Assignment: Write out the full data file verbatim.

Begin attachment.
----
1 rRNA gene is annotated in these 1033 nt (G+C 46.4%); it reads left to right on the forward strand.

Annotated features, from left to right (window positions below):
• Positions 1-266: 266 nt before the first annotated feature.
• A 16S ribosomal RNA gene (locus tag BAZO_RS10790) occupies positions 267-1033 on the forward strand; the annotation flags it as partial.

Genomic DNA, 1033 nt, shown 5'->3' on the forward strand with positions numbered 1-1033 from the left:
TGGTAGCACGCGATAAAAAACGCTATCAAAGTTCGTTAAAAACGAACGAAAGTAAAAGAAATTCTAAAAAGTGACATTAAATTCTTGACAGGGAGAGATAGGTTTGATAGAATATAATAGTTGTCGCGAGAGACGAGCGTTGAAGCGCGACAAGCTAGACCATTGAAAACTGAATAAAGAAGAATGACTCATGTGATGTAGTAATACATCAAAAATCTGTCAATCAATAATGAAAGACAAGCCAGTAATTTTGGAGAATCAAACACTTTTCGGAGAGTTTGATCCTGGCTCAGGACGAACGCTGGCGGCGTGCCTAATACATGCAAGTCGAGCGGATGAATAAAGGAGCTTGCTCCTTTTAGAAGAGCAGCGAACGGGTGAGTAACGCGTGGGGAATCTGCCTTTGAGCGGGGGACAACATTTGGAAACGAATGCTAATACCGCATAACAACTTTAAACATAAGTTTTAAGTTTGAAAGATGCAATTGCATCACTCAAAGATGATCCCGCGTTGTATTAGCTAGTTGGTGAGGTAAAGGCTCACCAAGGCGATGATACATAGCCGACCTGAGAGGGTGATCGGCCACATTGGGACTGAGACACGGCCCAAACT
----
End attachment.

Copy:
1 rRNA gene is annotated in these 1033 nt (G+C 46.4%); it reads left to right on the forward strand.

Annotated features, from left to right (window positions below):
• Positions 1-266: 266 nt before the first annotated feature.
• A 16S ribosomal RNA gene (locus tag BAZO_RS10790) occupies positions 267-1033 on the forward strand; the annotation flags it as partial.

Genomic DNA, 1033 nt, shown 5'->3' on the forward strand with positions numbered 1-1033 from the left:
TGGTAGCACGCGATAAAAAACGCTATCAAAGTTCGTTAAAAACGAACGAAAGTAAAAGAAATTCTAAAAAGTGACATTAAATTCTTGACAGGGAGAGATAGGTTTGATAGAATATAATAGTTGTCGCGAGAGACGAGCGTTGAAGCGCGACAAGCTAGACCATTGAAAACTGAATAAAGAAGAATGACTCATGTGATGTAGTAATACATCAAAAATCTGTCAATCAATAATGAAAGACAAGCCAGTAATTTTGGAGAATCAAACACTTTTCGGAGAGTTTGATCCTGGCTCAGGACGAACGCTGGCGGCGTGCCTAATACATGCAAGTCGAGCGGATGAATAAAGGAGCTTGCTCCTTTTAGAAGAGCAGCGAACGGGTGAGTAACGCGTGGGGAATCTGCCTTTGAGCGGGGGACAACATTTGGAAACGAATGCTAATACCGCATAACAACTTTAAACATAAGTTTTAAGTTTGAAAGATGCAATTGCATCACTCAAAGATGATCCCGCGTTGTATTAGCTAGTTGGTGAGGTAAAGGCTCACCAAGGCGATGATACATAGCCGACCTGAGAGGGTGATCGGCCACATTGGGACTGAGACACGGCCCAAACT